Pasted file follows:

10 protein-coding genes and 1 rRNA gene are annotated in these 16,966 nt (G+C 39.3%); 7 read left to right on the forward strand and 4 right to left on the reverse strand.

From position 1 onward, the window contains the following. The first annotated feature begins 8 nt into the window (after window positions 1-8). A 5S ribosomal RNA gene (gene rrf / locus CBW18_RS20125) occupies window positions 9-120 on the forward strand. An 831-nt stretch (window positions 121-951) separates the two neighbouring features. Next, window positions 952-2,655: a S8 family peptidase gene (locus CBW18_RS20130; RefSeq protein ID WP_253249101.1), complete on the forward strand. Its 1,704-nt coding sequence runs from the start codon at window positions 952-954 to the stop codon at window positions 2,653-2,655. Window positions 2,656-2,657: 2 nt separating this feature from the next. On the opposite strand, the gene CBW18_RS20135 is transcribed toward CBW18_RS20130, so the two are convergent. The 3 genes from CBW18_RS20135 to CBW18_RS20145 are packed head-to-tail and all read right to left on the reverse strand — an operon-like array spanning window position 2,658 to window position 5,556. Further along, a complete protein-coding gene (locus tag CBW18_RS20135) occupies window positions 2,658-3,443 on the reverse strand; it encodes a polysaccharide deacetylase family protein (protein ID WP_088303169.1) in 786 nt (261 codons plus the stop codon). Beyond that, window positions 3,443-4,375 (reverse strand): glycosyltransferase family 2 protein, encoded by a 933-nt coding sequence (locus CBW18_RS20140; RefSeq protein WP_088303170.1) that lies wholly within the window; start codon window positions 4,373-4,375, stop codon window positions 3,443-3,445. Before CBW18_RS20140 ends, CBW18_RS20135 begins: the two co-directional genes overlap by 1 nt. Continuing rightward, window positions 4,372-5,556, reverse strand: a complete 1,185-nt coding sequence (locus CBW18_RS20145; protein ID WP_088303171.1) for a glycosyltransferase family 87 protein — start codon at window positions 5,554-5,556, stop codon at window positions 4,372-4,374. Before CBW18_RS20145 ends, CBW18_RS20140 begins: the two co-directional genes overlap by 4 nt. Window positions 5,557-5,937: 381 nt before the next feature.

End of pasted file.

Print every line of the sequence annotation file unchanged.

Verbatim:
10 protein-coding genes and 1 rRNA gene are annotated in these 16,966 nt (G+C 39.3%); 7 read left to right on the forward strand and 4 right to left on the reverse strand.

From position 1 onward, the window contains the following. The first annotated feature begins 8 nt into the window (after window positions 1-8). A 5S ribosomal RNA gene (gene rrf / locus CBW18_RS20125) occupies window positions 9-120 on the forward strand. An 831-nt stretch (window positions 121-951) separates the two neighbouring features. Next, window positions 952-2,655: a S8 family peptidase gene (locus CBW18_RS20130; RefSeq protein ID WP_253249101.1), complete on the forward strand. Its 1,704-nt coding sequence runs from the start codon at window positions 952-954 to the stop codon at window positions 2,653-2,655. Window positions 2,656-2,657: 2 nt separating this feature from the next. On the opposite strand, the gene CBW18_RS20135 is transcribed toward CBW18_RS20130, so the two are convergent. The 3 genes from CBW18_RS20135 to CBW18_RS20145 are packed head-to-tail and all read right to left on the reverse strand — an operon-like array spanning window position 2,658 to window position 5,556. Further along, a complete protein-coding gene (locus tag CBW18_RS20135) occupies window positions 2,658-3,443 on the reverse strand; it encodes a polysaccharide deacetylase family protein (protein ID WP_088303169.1) in 786 nt (261 codons plus the stop codon). Beyond that, window positions 3,443-4,375 (reverse strand): glycosyltransferase family 2 protein, encoded by a 933-nt coding sequence (locus CBW18_RS20140; RefSeq protein WP_088303170.1) that lies wholly within the window; start codon window positions 4,373-4,375, stop codon window positions 3,443-3,445. Before CBW18_RS20140 ends, CBW18_RS20135 begins: the two co-directional genes overlap by 1 nt. Continuing rightward, window positions 4,372-5,556, reverse strand: a complete 1,185-nt coding sequence (locus CBW18_RS20145; protein ID WP_088303171.1) for a glycosyltransferase family 87 protein — start codon at window positions 5,554-5,556, stop codon at window positions 4,372-4,374. Before CBW18_RS20145 ends, CBW18_RS20140 begins: the two co-directional genes overlap by 4 nt. Window positions 5,557-5,937: 381 nt before the next feature.